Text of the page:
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# Co-efficient of Thermal Expansion

The co-efficient of thermal expansion of ceramic bodies and glazes determines how well they fit each other and their ability to survive sudden heating and cooling without cracking.

Key phrases linking here: co-efficient of thermal expansion, thermal expansions, thermal expansion, high expansion, high-expansion, low expansion, low-expansion, cte, coe - Learn more

## Details

Co-efficient of thermal expansion (CTE) is a measure of the reversible volume or length change of a ceramic material with temperature. The more the expansion during heating the more contraction must occur while cooling it back down. Expansion values are very small and recorded in scientific notation (e.g. 6.5 x 10-7 which is 0.00000065). Typically the power-of-ten is dropped, so a number might simply be: 6.5. Higher numbers indicate higher expansion.

It might not seem like a CTE of 0.00000065 in/in/degree C is much but in a brittle material like ceramic it is. The phenomena of thermal expansion usually comes to the attention of a potter, for example, as a crazed glaze (having a crack pattern that is a product of the glaze being stretched onto the ware). This is a serious problem - crazing impacts food safety and ware strength. The opposite problem, shivering, is where a glaze is under compression; this is even more serious since sharp flakes of glaze can pop off ware into food and drink. Some people promote the idea of having a lab measure the CTE or your clay body and glaze to get a better fit. That is not practical (see more on that a couple of paragraphs down).

Thermal expansion is also the basic phenomenon behind why ceramic ware often cracks when suddenly heated or cooled. True flameware bodies have almost zero thermal expansion and some can withstand a flame directly on the surface. Bodies high in free quartz particles (by virtue of the percentage of silica in the recipe and not being too vitreous) have the highest expansion. Vitreous porcelains (where the feldspar glass has dissolved much of the silica) and bodies made from low-expansion minerals (like phyrophyillite, mullite) have the lowest expansions.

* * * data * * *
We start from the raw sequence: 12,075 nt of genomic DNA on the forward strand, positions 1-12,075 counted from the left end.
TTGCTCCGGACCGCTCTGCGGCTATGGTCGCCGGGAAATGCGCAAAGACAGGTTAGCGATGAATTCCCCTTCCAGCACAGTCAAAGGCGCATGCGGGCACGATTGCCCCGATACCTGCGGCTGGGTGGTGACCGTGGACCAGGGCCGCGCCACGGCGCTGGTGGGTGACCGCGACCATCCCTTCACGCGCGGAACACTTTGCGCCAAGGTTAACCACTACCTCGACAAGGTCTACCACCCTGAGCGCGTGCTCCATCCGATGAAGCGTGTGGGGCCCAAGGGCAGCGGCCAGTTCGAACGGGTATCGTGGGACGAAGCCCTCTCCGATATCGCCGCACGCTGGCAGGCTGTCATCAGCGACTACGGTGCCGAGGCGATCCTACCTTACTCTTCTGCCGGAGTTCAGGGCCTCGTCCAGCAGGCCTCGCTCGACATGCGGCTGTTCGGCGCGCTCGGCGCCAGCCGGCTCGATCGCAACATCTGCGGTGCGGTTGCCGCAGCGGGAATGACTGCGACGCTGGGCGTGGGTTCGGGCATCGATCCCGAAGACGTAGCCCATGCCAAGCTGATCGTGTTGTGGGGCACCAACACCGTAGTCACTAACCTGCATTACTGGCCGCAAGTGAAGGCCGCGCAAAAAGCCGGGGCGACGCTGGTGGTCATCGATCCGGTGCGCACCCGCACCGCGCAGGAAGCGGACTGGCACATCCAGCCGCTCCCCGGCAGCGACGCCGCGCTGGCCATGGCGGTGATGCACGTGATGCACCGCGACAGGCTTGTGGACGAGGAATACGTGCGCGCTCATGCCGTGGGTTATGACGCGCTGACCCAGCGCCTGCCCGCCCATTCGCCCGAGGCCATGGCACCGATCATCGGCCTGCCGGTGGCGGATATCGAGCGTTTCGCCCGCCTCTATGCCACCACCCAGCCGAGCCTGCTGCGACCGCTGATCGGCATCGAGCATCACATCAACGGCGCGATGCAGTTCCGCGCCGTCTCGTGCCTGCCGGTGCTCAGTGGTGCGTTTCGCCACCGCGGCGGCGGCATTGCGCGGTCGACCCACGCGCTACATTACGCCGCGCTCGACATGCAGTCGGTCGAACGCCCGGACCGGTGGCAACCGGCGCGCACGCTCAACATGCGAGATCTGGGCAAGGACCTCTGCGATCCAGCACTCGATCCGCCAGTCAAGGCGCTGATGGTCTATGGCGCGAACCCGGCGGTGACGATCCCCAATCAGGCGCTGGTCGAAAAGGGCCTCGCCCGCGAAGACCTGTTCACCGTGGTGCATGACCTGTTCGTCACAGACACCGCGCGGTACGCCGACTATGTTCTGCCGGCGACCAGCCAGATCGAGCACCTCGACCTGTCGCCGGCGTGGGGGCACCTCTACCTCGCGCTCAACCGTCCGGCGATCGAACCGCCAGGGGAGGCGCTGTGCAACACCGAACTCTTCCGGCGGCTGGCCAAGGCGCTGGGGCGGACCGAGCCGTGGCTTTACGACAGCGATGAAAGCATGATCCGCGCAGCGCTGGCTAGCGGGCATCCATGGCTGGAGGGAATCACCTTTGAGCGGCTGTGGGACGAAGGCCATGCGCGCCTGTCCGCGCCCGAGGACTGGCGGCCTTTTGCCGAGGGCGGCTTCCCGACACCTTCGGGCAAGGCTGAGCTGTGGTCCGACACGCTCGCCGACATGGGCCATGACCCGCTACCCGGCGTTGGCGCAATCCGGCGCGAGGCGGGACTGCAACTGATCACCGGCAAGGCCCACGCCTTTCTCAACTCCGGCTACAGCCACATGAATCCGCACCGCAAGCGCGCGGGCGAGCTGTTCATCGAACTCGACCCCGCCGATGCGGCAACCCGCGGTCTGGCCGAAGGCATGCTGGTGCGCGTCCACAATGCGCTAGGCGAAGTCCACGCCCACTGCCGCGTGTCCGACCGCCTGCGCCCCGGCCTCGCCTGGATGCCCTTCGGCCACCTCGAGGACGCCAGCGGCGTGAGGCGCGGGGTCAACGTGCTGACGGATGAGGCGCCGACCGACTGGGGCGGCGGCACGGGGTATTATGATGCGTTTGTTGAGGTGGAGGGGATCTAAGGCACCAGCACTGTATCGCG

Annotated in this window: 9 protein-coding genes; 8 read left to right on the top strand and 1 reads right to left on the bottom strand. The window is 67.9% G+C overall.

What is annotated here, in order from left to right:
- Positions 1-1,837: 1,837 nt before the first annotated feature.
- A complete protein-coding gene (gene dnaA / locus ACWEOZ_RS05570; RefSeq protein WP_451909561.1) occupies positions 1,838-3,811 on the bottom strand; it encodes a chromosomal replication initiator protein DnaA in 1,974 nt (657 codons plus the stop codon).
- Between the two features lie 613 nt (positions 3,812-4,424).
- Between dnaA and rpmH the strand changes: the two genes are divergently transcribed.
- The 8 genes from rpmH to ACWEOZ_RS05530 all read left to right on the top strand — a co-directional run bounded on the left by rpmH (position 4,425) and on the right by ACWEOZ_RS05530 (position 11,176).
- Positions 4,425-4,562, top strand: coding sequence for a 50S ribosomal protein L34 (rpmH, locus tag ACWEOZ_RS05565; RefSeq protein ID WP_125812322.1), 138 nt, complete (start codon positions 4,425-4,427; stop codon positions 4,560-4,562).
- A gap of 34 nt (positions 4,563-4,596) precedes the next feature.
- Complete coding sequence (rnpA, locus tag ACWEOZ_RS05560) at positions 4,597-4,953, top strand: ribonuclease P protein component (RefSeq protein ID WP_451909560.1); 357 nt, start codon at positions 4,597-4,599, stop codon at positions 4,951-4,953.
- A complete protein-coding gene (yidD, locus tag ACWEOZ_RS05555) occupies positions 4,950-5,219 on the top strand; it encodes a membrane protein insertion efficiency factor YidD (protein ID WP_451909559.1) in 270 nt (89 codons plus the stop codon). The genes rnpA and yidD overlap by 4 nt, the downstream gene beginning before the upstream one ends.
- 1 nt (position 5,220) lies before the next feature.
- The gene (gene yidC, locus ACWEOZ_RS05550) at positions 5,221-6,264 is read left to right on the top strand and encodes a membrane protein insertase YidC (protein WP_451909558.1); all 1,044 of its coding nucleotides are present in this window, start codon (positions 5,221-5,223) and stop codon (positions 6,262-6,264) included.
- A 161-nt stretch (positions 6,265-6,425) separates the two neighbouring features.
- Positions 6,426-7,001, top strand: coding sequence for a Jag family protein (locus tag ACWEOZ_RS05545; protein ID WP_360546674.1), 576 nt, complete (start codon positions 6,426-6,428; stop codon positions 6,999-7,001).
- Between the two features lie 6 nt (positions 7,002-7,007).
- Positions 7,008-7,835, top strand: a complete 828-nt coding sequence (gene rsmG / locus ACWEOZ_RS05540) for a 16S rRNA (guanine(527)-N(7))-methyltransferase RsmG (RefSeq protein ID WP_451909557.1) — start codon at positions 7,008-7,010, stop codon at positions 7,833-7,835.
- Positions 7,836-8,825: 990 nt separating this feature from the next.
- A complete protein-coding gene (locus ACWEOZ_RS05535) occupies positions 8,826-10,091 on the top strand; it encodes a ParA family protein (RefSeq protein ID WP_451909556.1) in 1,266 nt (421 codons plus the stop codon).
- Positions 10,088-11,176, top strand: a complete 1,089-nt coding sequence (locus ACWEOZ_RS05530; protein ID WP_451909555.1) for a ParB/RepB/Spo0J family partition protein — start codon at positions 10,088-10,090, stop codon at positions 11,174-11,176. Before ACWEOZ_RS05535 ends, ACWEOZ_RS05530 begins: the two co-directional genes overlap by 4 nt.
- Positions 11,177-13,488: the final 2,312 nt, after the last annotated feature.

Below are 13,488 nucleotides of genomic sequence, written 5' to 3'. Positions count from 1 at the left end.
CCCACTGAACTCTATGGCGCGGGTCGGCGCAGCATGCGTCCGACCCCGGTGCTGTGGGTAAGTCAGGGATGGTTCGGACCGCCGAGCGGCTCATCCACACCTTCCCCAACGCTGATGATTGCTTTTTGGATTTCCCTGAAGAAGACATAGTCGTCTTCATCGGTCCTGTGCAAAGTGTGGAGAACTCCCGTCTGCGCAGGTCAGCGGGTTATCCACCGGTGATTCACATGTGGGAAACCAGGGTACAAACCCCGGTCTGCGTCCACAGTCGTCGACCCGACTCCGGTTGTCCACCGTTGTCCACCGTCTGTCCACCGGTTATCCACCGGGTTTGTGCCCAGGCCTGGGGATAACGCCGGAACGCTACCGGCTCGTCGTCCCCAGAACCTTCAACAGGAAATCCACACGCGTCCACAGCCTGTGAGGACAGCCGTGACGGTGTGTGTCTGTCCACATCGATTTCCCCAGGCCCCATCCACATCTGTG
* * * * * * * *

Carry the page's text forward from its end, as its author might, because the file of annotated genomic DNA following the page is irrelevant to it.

When heated from room temperature to 2000F fused silica (non-crystalline) exhibits a CTE of almost zero whereas quartz mineral, having the same chemistry, has an amazingly high expansion of 1.5%! By comparison fused alumina (at 1400C) is 0.9% and stabilized zircon 0.8% (also very high). It is possible to fit a glaze to an alumina body by formulating it to have a very high thermal expansion. Likewise, it is possible, although much more difficult, to fit a glaze to an ovenware body by formulating it to have an extremely low expansion.

With glazes, thermal expansion is mainly a product of their chemistry. But there is more. The degree to which all the material particles are dissolved in the melt, the degree to which the melt has become homogeneous and the degree to which phase separation and crystallization have happened on cooling in the kiln also affect the CTE. Understanding a specific glaze is thus a study of all the variables against their CTE, something that can only be done over time.

Thermal expansion of clay bodies is more complicated than for glazes. It is a product of the complex microstructure of fired ceramic (grains of unchanged minerals, others that have melted and flowed, others that have altered their crystal form, others that have reacted together to create new mineral species). That micro-structure is a product of many factors (e.g. the degree to which a body is vitrified, the firing schedule, the particle size and shape of the materials, the distribution of particle sizes) determine its complex microstructure and thus its thermal expansion. Does refiring ware affect CTE? Yes, it doubles the heat treatment on the piece. Like understanding glaze CTE, a history of data that relates all the variables to measured CTEs is needed.

So how do you get a glaze to fit a clay body? Glaze fit is dealt with on many pages on this web, we recommend physical stressing to reveal misfit (crazing or shivering), calculation to move the glaze in the direction needed to improve fit and then mixing and testing the new recipe. The cycle is repeated until fit is demonstrated.

## Related Information

### Substituting alumina in a clay body dramatically lowered thermal expansion